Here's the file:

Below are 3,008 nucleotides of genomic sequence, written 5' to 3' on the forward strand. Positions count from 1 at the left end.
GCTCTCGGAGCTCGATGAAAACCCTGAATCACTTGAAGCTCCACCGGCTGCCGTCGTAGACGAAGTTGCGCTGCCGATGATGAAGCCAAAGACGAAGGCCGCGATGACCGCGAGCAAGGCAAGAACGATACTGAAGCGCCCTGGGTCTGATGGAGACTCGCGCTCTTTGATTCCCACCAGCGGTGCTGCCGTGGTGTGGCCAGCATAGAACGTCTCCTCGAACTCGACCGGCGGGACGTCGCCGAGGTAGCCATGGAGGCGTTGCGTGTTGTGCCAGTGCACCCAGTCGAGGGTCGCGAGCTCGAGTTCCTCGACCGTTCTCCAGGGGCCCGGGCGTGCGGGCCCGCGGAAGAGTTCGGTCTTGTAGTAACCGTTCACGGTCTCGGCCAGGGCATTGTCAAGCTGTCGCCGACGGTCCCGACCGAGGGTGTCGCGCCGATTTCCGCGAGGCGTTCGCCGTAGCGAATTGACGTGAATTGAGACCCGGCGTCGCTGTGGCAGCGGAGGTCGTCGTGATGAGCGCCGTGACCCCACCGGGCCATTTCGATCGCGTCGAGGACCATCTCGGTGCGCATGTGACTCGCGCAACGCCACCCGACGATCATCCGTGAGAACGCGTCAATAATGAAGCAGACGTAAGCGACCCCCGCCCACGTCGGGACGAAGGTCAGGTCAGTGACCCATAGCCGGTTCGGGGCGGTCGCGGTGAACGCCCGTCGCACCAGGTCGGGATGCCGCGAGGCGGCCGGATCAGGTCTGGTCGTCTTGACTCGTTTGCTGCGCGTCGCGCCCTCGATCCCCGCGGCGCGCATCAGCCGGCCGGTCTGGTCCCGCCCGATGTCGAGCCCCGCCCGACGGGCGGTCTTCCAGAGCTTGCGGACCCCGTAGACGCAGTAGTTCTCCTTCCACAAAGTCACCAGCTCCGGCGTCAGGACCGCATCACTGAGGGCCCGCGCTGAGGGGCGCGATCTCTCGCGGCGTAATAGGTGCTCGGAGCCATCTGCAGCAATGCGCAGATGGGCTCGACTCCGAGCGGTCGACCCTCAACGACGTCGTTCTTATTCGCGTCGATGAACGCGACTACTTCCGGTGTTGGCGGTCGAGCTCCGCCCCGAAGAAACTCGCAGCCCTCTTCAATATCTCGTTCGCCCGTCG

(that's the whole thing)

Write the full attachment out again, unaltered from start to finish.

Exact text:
Below are 3,008 nucleotides of genomic sequence, written 5' to 3' on the forward strand. Positions count from 1 at the left end.
GCTCTCGGAGCTCGATGAAAACCCTGAATCACTTGAAGCTCCACCGGCTGCCGTCGTAGACGAAGTTGCGCTGCCGATGATGAAGCCAAAGACGAAGGCCGCGATGACCGCGAGCAAGGCAAGAACGATACTGAAGCGCCCTGGGTCTGATGGAGACTCGCGCTCTTTGATTCCCACCAGCGGTGCTGCCGTGGTGTGGCCAGCATAGAACGTCTCCTCGAACTCGACCGGCGGGACGTCGCCGAGGTAGCCATGGAGGCGTTGCGTGTTGTGCCAGTGCACCCAGTCGAGGGTCGCGAGCTCGAGTTCCTCGACCGTTCTCCAGGGGCCCGGGCGTGCGGGCCCGCGGAAGAGTTCGGTCTTGTAGTAACCGTTCACGGTCTCGGCCAGGGCATTGTCAAGCTGTCGCCGACGGTCCCGACCGAGGGTGTCGCGCCGATTTCCGCGAGGCGTTCGCCGTAGCGAATTGACGTGAATTGAGACCCGGCGTCGCTGTGGCAGCGGAGGTCGTCGTGATGAGCGCCGTGACCCCACCGGGCCATTTCGATCGCGTCGAGGACCATCTCGGTGCGCATGTGACTCGCGCAACGCCACCCGACGATCATCCGTGAGAACGCGTCAATAATGAAGCAGACGTAAGCGACCCCCGCCCACGTCGGGACGAAGGTCAGGTCAGTGACCCATAGCCGGTTCGGGGCGGTCGCGGTGAACGCCCGTCGCACCAGGTCGGGATGCCGCGAGGCGGCCGGATCAGGTCTGGTCGTCTTGACTCGTTTGCTGCGCGTCGCGCCCTCGATCCCCGCGGCGCGCATCAGCCGGCCGGTCTGGTCCCGCCCGATGTCGAGCCCCGCCCGACGGGCGGTCTTCCAGAGCTTGCGGACCCCGTAGACGCAGTAGTTCTCCTTCCACAAAGTCACCAGCTCCGGCGTCAGGACCGCATCACTGAGGGCCCGCGCTGAGGGGCGCGATCTCTCGCGGCGTAATAGGTGCTCGGAGCCATCTGCAGCAATGCGCAGATGGGCTCGACTCCGAGCGGTCGACCCTCAACGACGTCGTTCTTATTCGCGTCGATGAACGCGACTACTTCCGGTGTTGGCGGTCGAGCTCCGCCCCGAAGAAACTCGCAGCCCTCTTCAATATCTCGTTCGCCCGTCG